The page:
Much of the growth of MA products was due to outsize payment rates that were higher than those for original Medicare to motivate enrollment, Lejraj explains. But this trend will reverse as the federal government tries to push MA payment rates down to those of original Medicare. Therefore, Humana is in the most challenged position of its peers on a stand-alone basis, in Lekraj's opinion. It faces not only mandatory rate cuts but also potentially higher costs as the nation's older population increases its demand for healthcare without a corresponding increase in supply. Also, the implementation of exchanges and the stated strategic plans of other managed-care organizations will most likely increase competition in the MA market, he adds.
Morningstar Fair Value Estimate: $90
Average Analyst Price Target: $294.74
Equity analyst Neil Macker assigns Netflix a narrow moat rating. Netflix is the largest subscription video on demand provider in the U.S. and is rapidly expanding its subscriber base internationally (over 90 million worldwide). In Macker's view, this creates a humongous data set that Netflix mines in order to better purchase and create content. This new content not only strengthens its relationship with its current customers, but also attracts new customers via word of mouth and the halo effect from critical acclaim and award nominations.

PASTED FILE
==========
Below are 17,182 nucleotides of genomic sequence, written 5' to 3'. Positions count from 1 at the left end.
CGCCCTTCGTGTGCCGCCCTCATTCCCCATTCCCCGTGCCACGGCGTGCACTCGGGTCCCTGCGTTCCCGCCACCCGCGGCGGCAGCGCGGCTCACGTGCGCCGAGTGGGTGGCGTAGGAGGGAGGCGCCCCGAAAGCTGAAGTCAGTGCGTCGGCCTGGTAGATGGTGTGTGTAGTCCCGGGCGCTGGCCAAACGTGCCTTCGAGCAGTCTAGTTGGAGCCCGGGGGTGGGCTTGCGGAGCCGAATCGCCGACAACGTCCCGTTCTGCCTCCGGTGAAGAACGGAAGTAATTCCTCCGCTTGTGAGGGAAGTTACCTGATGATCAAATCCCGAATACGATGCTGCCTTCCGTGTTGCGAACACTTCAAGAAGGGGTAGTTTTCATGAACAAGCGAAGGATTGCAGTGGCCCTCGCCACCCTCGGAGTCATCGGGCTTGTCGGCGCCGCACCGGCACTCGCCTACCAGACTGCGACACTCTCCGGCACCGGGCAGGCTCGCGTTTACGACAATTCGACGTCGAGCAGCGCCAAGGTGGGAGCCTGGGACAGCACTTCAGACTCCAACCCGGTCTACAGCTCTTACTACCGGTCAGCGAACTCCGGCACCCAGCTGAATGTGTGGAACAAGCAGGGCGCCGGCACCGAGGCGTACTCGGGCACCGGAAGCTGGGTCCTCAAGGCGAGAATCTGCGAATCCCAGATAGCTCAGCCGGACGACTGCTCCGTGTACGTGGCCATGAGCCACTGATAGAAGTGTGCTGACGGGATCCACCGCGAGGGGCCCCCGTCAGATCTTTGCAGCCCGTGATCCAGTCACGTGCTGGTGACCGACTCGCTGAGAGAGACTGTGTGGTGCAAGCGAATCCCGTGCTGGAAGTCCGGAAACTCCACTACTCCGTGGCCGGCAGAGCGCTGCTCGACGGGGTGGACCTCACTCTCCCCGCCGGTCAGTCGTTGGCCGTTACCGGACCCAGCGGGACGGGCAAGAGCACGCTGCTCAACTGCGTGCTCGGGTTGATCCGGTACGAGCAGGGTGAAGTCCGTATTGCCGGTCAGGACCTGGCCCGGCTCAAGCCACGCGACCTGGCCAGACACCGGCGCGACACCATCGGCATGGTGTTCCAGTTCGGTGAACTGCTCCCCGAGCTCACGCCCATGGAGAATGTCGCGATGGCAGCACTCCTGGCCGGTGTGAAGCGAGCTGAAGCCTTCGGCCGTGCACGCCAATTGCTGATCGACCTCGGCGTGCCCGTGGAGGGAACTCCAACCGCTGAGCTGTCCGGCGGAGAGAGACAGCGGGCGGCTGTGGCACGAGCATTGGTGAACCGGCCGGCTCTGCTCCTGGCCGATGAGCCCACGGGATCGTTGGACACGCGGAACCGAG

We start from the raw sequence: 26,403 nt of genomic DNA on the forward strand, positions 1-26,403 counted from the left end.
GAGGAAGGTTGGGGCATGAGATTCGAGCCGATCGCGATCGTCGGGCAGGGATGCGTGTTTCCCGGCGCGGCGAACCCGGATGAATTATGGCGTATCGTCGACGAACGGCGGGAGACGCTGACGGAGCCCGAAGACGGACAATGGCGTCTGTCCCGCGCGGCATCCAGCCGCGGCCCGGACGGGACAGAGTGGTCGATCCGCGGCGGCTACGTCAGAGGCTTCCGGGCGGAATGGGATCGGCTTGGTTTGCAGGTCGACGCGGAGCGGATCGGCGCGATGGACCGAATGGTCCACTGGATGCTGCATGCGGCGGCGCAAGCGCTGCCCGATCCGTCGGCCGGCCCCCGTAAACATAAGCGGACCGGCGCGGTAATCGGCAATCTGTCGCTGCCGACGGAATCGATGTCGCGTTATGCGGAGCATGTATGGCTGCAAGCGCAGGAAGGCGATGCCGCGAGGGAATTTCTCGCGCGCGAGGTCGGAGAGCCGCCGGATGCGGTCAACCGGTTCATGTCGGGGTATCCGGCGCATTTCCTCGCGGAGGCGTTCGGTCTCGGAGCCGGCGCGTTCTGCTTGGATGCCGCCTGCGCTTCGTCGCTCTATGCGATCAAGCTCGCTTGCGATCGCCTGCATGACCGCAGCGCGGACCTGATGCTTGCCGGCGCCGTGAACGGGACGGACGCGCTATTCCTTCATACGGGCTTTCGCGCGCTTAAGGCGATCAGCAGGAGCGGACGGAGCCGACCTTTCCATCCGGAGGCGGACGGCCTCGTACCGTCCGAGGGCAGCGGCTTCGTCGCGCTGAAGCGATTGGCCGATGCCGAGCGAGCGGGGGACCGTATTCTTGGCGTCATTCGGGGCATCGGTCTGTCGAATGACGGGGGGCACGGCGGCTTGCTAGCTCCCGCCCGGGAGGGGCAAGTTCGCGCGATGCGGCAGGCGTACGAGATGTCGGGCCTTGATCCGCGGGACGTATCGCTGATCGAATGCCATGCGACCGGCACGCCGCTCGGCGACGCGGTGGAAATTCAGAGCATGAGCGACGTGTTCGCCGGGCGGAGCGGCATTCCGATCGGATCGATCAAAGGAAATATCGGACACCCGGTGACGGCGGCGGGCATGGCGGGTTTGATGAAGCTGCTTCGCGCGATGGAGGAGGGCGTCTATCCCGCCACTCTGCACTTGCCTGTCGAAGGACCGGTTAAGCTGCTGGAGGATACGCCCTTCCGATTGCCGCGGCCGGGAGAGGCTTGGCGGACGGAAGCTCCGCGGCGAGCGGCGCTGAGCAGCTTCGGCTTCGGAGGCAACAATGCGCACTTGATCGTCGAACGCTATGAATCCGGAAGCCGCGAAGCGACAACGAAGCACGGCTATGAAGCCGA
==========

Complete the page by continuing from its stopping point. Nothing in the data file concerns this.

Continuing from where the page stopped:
Investors have been very optimistic about Netflix’s prospects as the firm continues to report strong subscriber growth and beat its guidance: The stock is up 66% for the year to date and more than 120% for the trailing one-year period. While Macker concedes that the subscriber growth reported in the March quarter is good news, he is troubled by the fact that the firm pushed its content and marketing spend into the second half of the year. As a result, the free cash flow loss for the quarter was only $287 million, an improvement sequentially from the loss of $524 million in the fourth quarter. However, management continues to project free cash flow burn of $3 billion to $4 billion for 2018, up sharply from $2 billion loss in 2017.
Despite the beat on subscribers, therefore, Macker believes the firm will face increased competition over the next five years, necessitating an ongoing cash burn and limiting the rate of margin expansion. At a price/fair value of 3.37, the stock appears very overvalued today.
Stock prices as of April 24. Average analyst price target data from Yahoo Finance.
Karen Wallace does not own (actual or beneficial) shares in any of the securities mentioned above. Find out about Morningstar’s editorial policies.